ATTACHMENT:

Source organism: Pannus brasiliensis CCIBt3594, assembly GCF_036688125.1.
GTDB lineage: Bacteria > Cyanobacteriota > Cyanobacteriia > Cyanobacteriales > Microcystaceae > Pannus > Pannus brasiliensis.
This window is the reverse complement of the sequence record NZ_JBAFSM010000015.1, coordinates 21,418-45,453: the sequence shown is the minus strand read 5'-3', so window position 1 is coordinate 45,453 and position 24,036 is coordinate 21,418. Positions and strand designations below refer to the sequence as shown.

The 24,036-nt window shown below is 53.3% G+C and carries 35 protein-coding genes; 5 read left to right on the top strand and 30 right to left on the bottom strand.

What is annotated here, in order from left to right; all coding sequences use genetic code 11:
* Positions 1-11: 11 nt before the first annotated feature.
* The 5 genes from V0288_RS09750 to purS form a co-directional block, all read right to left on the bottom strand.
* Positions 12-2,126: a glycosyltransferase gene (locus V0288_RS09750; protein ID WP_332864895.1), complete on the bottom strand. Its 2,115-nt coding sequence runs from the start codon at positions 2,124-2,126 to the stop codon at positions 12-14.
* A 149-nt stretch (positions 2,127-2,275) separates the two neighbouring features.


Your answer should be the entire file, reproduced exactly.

Source organism: Pannus brasiliensis CCIBt3594, assembly GCF_036688125.1.
GTDB lineage: Bacteria > Cyanobacteriota > Cyanobacteriia > Cyanobacteriales > Microcystaceae > Pannus > Pannus brasiliensis.
This window is the reverse complement of the sequence record NZ_JBAFSM010000015.1, coordinates 21,418-45,453: the sequence shown is the minus strand read 5'-3', so window position 1 is coordinate 45,453 and position 24,036 is coordinate 21,418. Positions and strand designations below refer to the sequence as shown.

The 24,036-nt window shown below is 53.3% G+C and carries 35 protein-coding genes; 5 read left to right on the top strand and 30 right to left on the bottom strand.

What is annotated here, in order from left to right; all coding sequences use genetic code 11:
* Positions 1-11: 11 nt before the first annotated feature.
* The 5 genes from V0288_RS09750 to purS form a co-directional block, all read right to left on the bottom strand.
* Positions 12-2,126: a glycosyltransferase gene (locus V0288_RS09750; protein ID WP_332864895.1), complete on the bottom strand. Its 2,115-nt coding sequence runs from the start codon at positions 2,124-2,126 to the stop codon at positions 12-14.
* A 149-nt stretch (positions 2,127-2,275) separates the two neighbouring features.